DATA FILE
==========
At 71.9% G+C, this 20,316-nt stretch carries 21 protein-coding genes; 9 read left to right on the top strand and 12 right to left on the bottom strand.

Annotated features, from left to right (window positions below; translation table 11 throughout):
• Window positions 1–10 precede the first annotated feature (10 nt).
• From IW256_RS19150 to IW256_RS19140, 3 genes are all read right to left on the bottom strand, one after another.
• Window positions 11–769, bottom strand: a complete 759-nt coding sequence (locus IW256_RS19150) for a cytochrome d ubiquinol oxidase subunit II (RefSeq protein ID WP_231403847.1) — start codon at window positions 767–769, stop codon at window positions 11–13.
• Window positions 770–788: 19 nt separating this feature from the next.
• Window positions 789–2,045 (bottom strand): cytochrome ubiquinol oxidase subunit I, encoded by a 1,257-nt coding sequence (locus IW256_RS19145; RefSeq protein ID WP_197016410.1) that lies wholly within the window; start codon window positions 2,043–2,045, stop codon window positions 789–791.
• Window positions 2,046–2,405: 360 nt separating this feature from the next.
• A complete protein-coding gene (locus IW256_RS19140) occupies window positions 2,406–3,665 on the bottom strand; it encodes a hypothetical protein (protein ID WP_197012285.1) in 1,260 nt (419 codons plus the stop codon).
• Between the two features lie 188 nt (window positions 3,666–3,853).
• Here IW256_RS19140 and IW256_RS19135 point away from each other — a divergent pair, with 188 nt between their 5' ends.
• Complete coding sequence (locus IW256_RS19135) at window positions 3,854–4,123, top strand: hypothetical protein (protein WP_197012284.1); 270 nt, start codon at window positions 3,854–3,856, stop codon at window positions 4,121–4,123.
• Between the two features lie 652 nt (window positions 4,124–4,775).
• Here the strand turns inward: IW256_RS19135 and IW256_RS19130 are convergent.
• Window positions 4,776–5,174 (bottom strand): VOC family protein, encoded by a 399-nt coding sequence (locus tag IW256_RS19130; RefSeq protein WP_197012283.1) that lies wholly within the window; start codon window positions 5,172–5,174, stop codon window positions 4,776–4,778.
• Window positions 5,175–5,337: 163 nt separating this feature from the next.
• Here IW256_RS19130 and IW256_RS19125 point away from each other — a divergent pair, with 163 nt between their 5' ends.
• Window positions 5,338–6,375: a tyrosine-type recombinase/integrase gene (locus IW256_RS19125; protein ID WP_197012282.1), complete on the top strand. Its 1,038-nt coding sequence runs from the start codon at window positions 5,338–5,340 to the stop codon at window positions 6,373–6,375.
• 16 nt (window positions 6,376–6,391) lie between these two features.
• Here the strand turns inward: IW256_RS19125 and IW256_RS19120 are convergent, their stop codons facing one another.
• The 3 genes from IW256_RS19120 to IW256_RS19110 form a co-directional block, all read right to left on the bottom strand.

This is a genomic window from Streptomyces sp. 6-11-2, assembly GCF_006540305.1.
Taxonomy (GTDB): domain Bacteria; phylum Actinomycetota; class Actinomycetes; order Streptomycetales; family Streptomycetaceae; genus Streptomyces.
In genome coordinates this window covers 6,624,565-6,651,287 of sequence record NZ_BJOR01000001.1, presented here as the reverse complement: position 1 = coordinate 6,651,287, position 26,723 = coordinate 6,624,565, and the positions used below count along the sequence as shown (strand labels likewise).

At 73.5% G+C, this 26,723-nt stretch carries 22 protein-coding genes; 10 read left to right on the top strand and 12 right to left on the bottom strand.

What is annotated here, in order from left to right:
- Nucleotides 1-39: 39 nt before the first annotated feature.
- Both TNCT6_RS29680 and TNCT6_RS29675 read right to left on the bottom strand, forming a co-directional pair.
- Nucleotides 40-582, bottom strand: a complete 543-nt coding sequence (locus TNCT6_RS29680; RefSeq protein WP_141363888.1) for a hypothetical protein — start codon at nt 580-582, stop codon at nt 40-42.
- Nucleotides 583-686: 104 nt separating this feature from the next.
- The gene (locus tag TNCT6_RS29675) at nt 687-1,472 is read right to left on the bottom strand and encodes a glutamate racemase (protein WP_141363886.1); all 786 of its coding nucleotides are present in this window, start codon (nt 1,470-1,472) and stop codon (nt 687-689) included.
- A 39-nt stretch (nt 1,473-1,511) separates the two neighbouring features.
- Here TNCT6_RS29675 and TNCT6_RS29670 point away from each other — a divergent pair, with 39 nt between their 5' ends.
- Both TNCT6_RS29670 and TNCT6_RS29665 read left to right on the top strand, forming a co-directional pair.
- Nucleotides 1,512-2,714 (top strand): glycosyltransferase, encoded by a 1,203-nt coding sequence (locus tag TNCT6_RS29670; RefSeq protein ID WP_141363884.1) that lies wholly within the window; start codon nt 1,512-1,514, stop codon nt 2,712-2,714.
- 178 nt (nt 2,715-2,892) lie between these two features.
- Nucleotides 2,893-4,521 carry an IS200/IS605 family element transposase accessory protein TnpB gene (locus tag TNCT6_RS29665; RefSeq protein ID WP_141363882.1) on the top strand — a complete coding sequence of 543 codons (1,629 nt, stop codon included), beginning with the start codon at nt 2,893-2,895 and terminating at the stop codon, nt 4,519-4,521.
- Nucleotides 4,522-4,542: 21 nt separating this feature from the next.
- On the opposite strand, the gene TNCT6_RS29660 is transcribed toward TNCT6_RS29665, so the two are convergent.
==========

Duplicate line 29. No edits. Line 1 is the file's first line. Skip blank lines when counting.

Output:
- Nucleotides 40-582, bottom strand: a complete 543-nt coding sequence (locus TNCT6_RS29680; RefSeq protein WP_141363888.1) for a hypothetical protein — start codon at nt 580-582, stop codon at nt 40-42.